rick

Rick Alvin Shaier streets solo debut “Mantis Preying”

While stationed in Phoenix, AZ during the recording of Miniature Tiger’s “Tell It To The Volcano”, (Rick is also a member of Modern Art act Miniature Tigers) Rick holed up in a friend’s bathroom with a microphone and a Powerbook and went to town.  The end result is the 9 song “vocal composition” coined “Mantis Preying”. By limiting the recording to body parts and vocal gymnastics, Rick began his first journey working with unlimited multi-track arrangements via Digidesign’s Pro Tools.  Bjork’s “Medulla” served as the predominant inspiration behind Rick writing and layering vocals without the use of instruments.

 

rick-alvinThe songs on “Mantis Preying” feature dense, layered, complicated arrangements that somehow weave a central melody and structure throughout the cacophony of ideas.  This complex blend of rhythms and harmonies cannot seemingly come from one voice and one microphone. Though recorded under the constraints of “vocals only”, it projects a sum much larger than it’s parts, making use of the full sonic spectrum.  The record is completed with the song “Mystery of the Yellow Room” paying tribute to Andrew Lloyd Webber by combining a medley of themes from the “Phantom of the Opera”.

 

Rick spent his formative music years studying piano in steamy, sun drenched, Phoenix, AZ, and graduated to drumming in a few different high school punk bands.  He learned quickly on instruments both stringed and skinned, and began tinkering with 4 tracks and microphones early on in the process.  Driven from an internal realization that he had to get the madness out of his head, vomiting the ideas out on tape became a cathartic endeavor for him.  As these bedroom demo samurai sessions wore on, Rick eventually started labeling these recordings with the moniker “Alvin Band”.  The bonus EP “Lady Portrait”, included in the package, is a latter example of these bedroom sessions.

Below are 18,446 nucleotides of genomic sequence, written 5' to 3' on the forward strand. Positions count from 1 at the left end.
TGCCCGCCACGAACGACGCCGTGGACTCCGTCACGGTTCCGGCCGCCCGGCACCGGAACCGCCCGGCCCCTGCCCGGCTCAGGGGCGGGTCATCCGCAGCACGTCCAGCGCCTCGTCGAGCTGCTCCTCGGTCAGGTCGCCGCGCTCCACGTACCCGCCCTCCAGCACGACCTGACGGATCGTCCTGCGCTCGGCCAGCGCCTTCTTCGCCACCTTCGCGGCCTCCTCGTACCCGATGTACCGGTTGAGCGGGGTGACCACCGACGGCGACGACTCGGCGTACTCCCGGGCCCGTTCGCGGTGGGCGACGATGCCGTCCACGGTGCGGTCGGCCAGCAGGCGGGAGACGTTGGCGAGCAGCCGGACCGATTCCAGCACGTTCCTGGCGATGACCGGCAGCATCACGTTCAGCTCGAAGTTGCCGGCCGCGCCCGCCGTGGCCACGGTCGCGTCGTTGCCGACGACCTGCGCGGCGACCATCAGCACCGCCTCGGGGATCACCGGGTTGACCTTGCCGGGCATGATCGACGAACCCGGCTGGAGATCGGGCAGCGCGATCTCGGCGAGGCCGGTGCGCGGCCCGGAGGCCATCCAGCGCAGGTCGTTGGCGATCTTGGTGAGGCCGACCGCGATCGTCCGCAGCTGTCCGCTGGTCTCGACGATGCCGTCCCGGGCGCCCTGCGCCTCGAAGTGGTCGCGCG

Lately,  Rick has been rambling around the United States playing drums in Minature Tigers and opening for bands such as Ben Folds, Kevin Devine, and Guster. The Miniature Tigers crew has been performing material from the repertoire of Alvin Band as well.  There is a lot of music to come from young Mr. Schaier, and the combination release of “Mantis Preying”, coupled with the bonus EP “Lady Portrait” serves as a solid introduction into his sorcery. More lunacy on the way…

The Band's Rick Danko Remembered In Luke Doucet Song

photo by Carrie Musgrave- for the Grateful Web

Guitarist/songwriter Luke Doucet found himself in Woodstock, NY on the day fellow Canadian and The Band's singer/bassist Rick Danko died. In the southern rock inspired ballad "The Day Rick Danko Died" Doucet commiserates on the passing of Bob Dylan's former bandmate with an interesting character he met at a local bar upstate on December 10, 1999:

I was in Woodstock the day Rick Danko died.
I climbed up on a barstool beside a perfect stranger and both of us cried.

He said he was a guitar man- used to play with Bob Dylan.
I don't know if I believed him but to call his bluff tonight would surely kill him.

Do not cry old man, it's not what today is for.
Two dead rocks stars in one night is more than anybody's gonna cry for.

Bottoms up stranger, let's tip one for the bass man.
Let's bury him tonight, at the bottom of this mason

Luke Doucet's 'Blood's Too Rich' (Six Shooter, 6.24) marries Crazy Horse rhythm with The Band's swaggering melodies to tell candid tales of drifters and ne'er do-wells. The in-demand guitarist follows up his Juno nominated 'Broken (and other rogue states)' with this folk rock opus.